Sans Border Wall Funding, Trump Sends Troops to String Razor Wire

[Content Note: Nativism; violence.]

Since mean old Nancy Pelosi won't give Donald Trump billions of taxpayer dollars to build his border wall, he's preparing to deploy more troops to the southern border to string concertina wire — otherwise known as barbed wire or razor wire, because of the sharp spikes which adorn it.

Courtney Kube and Julia Ainsley at NBC News report:
The Department of Homeland Security has requested more U.S. troops to be deployed at the border to add 160 miles of concertina wire on top of existing border fencing, according to three U.S. officials.

If approved by Acting Secretary of Defense Patrick Shanahan, the addition of troops to enhance the fencing could extend the military's current deployment at the border until the end of September, based on the rate of construction, according to two officials. The military mission, which began two months ago, was set to end on Jan. 31.

The fencing that is to be reinforced with concertina wire is not new. The troops currently deployed at the border have already added concertina wire at ports of entry in Arizona, Texas, and California.
This is one of those items that won't get a whole lot of attention. People will read the headline and not think a whole lot about it; maybe make a joke about Trump's big, tall, beautiful wall being a fence.

But this is an act of nativist violence. And many of us don't think about it that way because we don't give much thought to concertina wire, the damage it does to bodies, or its ugly history.

In November, Rebecca Onion wrote a good piece at Slate on the "long, troubling legacy" of concertina wire in the United States, and the harm it has done to ranched animals, as well as the many ways it has been used — and sometimes explicitly marketed — to enforce white supremacist and/or classist divisions.

And we don't have to travel back to the Wild West, or limit ourselves to the States, to understand the harm that concertina wire does to migrants desperately seeking refuge. In a 2013 piece for the Guardian, Paul Hamilos detailed the concerns of human rights activists regarding the inhumane practice of using concertina wire along borders:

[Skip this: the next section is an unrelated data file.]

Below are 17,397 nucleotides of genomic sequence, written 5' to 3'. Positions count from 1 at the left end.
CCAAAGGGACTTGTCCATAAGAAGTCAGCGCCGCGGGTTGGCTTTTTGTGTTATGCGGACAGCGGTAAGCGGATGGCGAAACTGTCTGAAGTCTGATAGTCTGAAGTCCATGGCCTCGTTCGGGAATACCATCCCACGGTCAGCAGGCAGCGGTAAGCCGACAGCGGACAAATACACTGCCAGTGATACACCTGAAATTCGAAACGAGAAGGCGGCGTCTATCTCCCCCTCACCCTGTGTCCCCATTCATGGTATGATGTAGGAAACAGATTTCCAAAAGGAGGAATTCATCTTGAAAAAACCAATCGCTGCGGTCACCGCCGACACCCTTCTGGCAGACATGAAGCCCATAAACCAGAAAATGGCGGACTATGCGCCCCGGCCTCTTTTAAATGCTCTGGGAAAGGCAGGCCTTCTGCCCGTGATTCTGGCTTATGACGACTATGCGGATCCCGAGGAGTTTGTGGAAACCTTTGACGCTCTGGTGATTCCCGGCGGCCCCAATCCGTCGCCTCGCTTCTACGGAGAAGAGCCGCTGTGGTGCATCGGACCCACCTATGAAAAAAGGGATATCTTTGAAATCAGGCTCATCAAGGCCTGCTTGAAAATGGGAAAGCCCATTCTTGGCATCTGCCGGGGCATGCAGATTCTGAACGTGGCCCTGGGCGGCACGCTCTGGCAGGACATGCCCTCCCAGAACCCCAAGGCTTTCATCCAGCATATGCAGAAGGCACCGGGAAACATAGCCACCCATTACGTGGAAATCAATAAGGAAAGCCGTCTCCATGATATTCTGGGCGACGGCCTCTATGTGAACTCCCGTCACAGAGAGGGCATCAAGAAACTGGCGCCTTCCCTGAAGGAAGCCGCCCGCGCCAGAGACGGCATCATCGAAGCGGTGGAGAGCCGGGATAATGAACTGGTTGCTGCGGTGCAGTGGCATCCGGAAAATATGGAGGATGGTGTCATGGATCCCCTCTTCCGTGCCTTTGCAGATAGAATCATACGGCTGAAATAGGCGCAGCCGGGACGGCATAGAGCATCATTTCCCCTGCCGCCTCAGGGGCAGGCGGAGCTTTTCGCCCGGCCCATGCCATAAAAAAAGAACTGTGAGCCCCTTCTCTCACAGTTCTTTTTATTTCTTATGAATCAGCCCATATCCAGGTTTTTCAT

The fence that divides Morocco from Melilla has become a focal point for immigration from sub-Saharan Africa. ...In the past decade, many have died in their attempts to cross but human rights groups say there is little information as to the exact number of deaths and serious injuries.

Juan López de Uralde of the Green group Equo condemned the decision to bring back the wire. "It's just criminal, because it won't stop people trying to cross the fence. The only thing it will achieves is to cause horrific injuries. On a recent visit to the temporary migrant centre in Melilla I spoke to people who said that when these blades were used before they had to treat people with serious injuries. It is inhumane to do this."

By the time migrants have reached the border between Morocco and Melilla, many will have travelled for years across north and sub-Saharan Africa's towns and deserts and are unlikely to be deterred in their efforts to reach Europe, even by the use of razor blades at the fence.
People are going to get hurt on the hundreds of miles of concertina wire that Trump is instructing the military to install at the southern border. That, of course, is the objective, because malice is the agenda.

We need to understand the grim, violent reality of concertina wire, and we need to make noise about its installation. This isn't neutral. It's designed to do harm to people who are seeking safety.

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